Opened less than two months ago, the Pullman Nadi Bay Resort and Spa Fiji is on the block.
The 236-room property, which debuted in May, is managed by Accor and is located on the beachfront of Wailoaloa Beach near Nadi. It is the closest five-star hotel to Nadi International Airport, which was recently upgraded to accommodate the tourist boom the island country is experiencing.
By industry standards, it’s an unusual move to sell a property—particularly in an upper-tier—so quick.
According to Dean Humphries, Colliers’ national director of hotels for New Zealand and the South Pacific, “it is rare” for a brand-new resort to be offered to the market so soon after opening.
“The owners of the resort, who are a large and established Fiji-based family, have spent the last four years developing the hotel. However, they have decided to sell this marquee asset now to capitalize on Fiji’s strong tourism sector and a global investment market hungry for high-quality, high-yielding hospitality assets,” he said.
The property features five restaurants and bars, three conference rooms for up to 1,000 delegates, a spa and three swimming pools
Humphries noted Fiji has had a stable government for 15 years and economic growth has been strong with a “significant amount” of infrastructure completed, including the more than FJ$100-million-plus upgrade of the Nadi airport.
“We have seen an increasing amount of global capital flow through to the tourism sector in recent years given its attractive returns and strong growth profile,” he said.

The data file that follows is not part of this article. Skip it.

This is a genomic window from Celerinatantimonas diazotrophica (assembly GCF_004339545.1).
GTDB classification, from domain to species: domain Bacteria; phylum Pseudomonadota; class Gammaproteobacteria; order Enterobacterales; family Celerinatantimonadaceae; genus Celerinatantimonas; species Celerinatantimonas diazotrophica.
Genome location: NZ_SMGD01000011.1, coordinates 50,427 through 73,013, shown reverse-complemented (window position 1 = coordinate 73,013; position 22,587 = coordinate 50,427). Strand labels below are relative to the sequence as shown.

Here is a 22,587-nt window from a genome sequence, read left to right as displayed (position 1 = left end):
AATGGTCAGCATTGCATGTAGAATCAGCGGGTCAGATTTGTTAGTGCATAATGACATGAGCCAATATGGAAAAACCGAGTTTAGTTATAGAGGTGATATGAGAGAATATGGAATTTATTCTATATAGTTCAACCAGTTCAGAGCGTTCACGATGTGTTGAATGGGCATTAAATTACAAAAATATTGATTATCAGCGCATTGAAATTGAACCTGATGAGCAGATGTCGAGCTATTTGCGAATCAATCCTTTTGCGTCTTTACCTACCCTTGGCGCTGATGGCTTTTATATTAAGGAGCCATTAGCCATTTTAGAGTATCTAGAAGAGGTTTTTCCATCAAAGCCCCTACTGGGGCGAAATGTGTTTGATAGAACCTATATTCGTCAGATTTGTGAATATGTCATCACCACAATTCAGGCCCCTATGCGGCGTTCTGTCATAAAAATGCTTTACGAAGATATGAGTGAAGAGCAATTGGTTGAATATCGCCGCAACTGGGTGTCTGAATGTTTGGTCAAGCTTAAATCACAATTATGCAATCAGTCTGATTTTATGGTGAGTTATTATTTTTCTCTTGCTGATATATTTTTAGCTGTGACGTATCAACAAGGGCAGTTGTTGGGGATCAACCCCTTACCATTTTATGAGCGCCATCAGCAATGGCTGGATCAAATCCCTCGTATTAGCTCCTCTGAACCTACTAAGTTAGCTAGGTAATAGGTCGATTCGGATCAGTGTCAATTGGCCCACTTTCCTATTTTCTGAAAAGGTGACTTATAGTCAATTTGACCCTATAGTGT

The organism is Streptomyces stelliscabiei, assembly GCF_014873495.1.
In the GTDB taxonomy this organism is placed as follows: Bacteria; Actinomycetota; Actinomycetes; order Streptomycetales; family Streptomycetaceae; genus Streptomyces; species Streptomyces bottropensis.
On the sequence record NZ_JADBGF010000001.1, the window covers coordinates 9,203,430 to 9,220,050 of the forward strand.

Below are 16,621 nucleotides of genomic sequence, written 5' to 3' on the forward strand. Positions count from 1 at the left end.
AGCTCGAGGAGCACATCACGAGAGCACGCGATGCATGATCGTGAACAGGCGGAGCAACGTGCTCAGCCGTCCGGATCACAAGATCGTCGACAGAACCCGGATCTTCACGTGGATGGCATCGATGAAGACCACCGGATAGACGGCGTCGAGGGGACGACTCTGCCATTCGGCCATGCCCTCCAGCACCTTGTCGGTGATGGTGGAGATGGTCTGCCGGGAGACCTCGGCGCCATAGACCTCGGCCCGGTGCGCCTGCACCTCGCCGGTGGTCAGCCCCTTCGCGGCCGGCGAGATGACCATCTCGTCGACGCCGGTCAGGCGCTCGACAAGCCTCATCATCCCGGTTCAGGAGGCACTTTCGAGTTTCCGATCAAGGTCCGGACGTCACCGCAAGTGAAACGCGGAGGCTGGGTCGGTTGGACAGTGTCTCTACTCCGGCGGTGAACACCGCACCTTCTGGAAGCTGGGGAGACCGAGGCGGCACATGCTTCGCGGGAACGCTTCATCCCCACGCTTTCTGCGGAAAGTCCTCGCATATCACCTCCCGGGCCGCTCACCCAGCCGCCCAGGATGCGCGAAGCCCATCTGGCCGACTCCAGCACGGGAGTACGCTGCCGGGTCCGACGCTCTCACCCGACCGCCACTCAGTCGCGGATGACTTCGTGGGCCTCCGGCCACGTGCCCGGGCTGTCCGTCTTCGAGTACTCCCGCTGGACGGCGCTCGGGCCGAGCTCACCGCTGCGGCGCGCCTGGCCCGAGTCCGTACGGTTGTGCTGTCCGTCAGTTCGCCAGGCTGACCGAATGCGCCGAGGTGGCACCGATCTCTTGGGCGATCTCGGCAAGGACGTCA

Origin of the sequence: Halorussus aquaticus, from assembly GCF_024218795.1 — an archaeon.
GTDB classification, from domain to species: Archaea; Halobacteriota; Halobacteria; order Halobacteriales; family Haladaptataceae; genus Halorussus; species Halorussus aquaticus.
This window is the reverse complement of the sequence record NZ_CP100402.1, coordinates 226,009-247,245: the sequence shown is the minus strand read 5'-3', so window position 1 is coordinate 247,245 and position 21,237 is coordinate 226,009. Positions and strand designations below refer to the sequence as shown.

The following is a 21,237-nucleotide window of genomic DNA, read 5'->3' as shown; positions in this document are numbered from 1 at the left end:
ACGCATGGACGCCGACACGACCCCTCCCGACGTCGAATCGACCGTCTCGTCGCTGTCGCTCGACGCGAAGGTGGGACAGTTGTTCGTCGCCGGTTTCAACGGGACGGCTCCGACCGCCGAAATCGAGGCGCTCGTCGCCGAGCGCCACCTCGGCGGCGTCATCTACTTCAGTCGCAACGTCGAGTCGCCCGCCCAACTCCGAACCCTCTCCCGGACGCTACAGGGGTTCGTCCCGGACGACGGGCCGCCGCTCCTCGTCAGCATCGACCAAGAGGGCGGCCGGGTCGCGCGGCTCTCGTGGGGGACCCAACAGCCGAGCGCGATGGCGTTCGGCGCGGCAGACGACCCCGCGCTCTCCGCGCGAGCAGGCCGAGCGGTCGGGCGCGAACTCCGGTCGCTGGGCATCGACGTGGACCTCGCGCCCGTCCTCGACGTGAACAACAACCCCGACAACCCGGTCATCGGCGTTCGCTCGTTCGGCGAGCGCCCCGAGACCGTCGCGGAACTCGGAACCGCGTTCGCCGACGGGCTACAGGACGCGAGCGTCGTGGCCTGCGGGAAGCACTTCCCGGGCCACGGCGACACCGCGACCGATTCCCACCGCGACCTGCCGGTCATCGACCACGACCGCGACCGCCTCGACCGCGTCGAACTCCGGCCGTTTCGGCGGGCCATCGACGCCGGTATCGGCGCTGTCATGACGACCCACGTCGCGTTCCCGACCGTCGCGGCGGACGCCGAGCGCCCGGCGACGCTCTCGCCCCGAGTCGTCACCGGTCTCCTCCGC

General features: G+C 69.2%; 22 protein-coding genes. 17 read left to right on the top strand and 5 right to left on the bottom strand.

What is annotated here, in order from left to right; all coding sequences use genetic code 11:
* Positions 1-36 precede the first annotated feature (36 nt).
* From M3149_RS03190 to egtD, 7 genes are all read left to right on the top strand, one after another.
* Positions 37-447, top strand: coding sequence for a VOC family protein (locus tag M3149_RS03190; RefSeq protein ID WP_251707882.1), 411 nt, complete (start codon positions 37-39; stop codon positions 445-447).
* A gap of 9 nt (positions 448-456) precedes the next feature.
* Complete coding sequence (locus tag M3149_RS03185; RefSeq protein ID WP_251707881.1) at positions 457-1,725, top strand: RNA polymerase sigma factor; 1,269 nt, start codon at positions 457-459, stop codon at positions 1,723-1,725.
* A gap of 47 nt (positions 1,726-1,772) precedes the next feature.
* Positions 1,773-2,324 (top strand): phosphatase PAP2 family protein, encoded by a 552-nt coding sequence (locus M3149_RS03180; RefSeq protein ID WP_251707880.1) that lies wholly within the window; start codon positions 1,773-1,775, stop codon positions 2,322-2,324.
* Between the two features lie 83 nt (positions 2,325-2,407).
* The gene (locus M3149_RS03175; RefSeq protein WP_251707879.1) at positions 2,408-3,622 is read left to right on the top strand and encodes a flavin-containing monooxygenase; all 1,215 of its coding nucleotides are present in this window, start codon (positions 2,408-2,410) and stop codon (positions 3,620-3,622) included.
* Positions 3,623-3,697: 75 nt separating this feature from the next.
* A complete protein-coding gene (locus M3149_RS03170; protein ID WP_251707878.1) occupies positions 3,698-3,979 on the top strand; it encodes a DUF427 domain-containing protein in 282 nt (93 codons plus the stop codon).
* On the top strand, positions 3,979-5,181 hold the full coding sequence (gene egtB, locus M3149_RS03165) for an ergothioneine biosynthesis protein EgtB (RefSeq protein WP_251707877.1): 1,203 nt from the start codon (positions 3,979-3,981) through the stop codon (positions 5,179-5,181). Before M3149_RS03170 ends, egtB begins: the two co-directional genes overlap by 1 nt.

Richard Kirke, international sales director of Colliers International’s capitals markets teams, said with hotel assets in most developed countries now demanding historically low yields, investors are searching for locations that can provide attractive returns and a strong growth profile.
“In the recent past we have seen a range of institutions, sovereign wealth and private equity funds investing heavily into tourism hotspots such as Maldives, Thailand, Vietnam, Tahiti and the eastern seaboard of Australia. Fiji, as a prime tourism destination, ticks all the boxes and is a country we believe will interest many of these parties.”
Fiji is forecast to reach 1 million international tourists by 2023, according to Gus Moors, head of hotels for Colliers International Australia, adding the government has estimated the tourism industry to be a FJ$2 billion industry by the end of 2020.
“Fiji has always been the star performer in the South Pacific basin, accounting for 41 percent of all international visitors in the region,” he said.
Moor cited inbound arrivals last year that reached 870,000, representing an annual growth rate of 5.6 percent since 2014, with key markets represented by Australia (43 percent), New Zealand (22 percent) and the United States (10 percent).